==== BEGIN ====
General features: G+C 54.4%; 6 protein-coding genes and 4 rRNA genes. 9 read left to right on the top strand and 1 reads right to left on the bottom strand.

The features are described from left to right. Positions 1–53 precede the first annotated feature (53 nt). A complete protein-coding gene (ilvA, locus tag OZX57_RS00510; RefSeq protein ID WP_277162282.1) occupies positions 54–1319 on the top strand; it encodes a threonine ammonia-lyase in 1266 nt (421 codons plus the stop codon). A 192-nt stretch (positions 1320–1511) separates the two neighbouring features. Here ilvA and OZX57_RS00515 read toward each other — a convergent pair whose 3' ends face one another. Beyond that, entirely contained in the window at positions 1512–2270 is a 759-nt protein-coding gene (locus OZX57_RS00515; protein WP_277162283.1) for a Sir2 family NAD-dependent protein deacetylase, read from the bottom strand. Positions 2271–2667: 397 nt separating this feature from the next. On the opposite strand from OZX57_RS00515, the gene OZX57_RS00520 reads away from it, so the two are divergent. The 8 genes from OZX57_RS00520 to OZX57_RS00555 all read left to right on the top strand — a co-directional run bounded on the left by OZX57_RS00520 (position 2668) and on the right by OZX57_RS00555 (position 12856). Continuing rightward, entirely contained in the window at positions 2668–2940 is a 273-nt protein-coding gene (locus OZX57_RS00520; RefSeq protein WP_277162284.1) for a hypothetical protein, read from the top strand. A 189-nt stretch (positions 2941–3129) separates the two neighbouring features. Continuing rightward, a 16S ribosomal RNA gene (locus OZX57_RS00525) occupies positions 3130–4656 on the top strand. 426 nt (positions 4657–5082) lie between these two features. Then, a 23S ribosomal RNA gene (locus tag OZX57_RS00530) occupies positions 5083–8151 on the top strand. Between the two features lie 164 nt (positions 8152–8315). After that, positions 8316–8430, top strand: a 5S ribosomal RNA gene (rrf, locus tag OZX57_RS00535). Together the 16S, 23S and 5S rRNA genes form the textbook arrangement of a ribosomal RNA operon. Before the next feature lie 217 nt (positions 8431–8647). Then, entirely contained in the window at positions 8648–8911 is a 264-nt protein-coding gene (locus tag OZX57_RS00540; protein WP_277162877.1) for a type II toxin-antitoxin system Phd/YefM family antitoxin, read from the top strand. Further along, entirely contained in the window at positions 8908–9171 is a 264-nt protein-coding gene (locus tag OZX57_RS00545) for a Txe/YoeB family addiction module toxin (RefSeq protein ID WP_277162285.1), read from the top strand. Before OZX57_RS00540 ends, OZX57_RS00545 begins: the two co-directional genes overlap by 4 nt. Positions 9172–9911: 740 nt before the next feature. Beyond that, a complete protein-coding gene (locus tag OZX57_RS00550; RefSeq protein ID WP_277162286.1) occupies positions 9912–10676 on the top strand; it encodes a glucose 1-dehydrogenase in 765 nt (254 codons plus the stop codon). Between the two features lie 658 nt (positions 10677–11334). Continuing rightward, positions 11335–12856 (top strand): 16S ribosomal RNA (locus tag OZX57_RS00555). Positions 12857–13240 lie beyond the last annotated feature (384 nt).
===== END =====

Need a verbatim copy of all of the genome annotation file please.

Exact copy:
General features: G+C 54.4%; 6 protein-coding genes and 4 rRNA genes. 9 read left to right on the top strand and 1 reads right to left on the bottom strand.

The features are described from left to right. Positions 1–53 precede the first annotated feature (53 nt). A complete protein-coding gene (ilvA, locus tag OZX57_RS00510; RefSeq protein ID WP_277162282.1) occupies positions 54–1319 on the top strand; it encodes a threonine ammonia-lyase in 1266 nt (421 codons plus the stop codon). A 192-nt stretch (positions 1320–1511) separates the two neighbouring features. Here ilvA and OZX57_RS00515 read toward each other — a convergent pair whose 3' ends face one another. Beyond that, entirely contained in the window at positions 1512–2270 is a 759-nt protein-coding gene (locus OZX57_RS00515; protein WP_277162283.1) for a Sir2 family NAD-dependent protein deacetylase, read from the bottom strand. Positions 2271–2667: 397 nt separating this feature from the next. On the opposite strand from OZX57_RS00515, the gene OZX57_RS00520 reads away from it, so the two are divergent. The 8 genes from OZX57_RS00520 to OZX57_RS00555 all read left to right on the top strand — a co-directional run bounded on the left by OZX57_RS00520 (position 2668) and on the right by OZX57_RS00555 (position 12856). Continuing rightward, entirely contained in the window at positions 2668–2940 is a 273-nt protein-coding gene (locus OZX57_RS00520; RefSeq protein WP_277162284.1) for a hypothetical protein, read from the top strand. A 189-nt stretch (positions 2941–3129) separates the two neighbouring features. Continuing rightward, a 16S ribosomal RNA gene (locus OZX57_RS00525) occupies positions 3130–4656 on the top strand. 426 nt (positions 4657–5082) lie between these two features. Then, a 23S ribosomal RNA gene (locus tag OZX57_RS00530) occupies positions 5083–8151 on the top strand. Between the two features lie 164 nt (positions 8152–8315). After that, positions 8316–8430, top strand: a 5S ribosomal RNA gene (rrf, locus tag OZX57_RS00535). Together the 16S, 23S and 5S rRNA genes form the textbook arrangement of a ribosomal RNA operon. Before the next feature lie 217 nt (positions 8431–8647). Then, entirely contained in the window at positions 8648–8911 is a 264-nt protein-coding gene (locus tag OZX57_RS00540; protein WP_277162877.1) for a type II toxin-antitoxin system Phd/YefM family antitoxin, read from the top strand. Further along, entirely contained in the window at positions 8908–9171 is a 264-nt protein-coding gene (locus tag OZX57_RS00545) for a Txe/YoeB family addiction module toxin (RefSeq protein ID WP_277162285.1), read from the top strand. Before OZX57_RS00540 ends, OZX57_RS00545 begins: the two co-directional genes overlap by 4 nt. Positions 9172–9911: 740 nt before the next feature. Beyond that, a complete protein-coding gene (locus tag OZX57_RS00550; RefSeq protein ID WP_277162286.1) occupies positions 9912–10676 on the top strand; it encodes a glucose 1-dehydrogenase in 765 nt (254 codons plus the stop codon). Between the two features lie 658 nt (positions 10677–11334). Continuing rightward, positions 11335–12856 (top strand): 16S ribosomal RNA (locus tag OZX57_RS00555). Positions 12857–13240 lie beyond the last annotated feature (384 nt).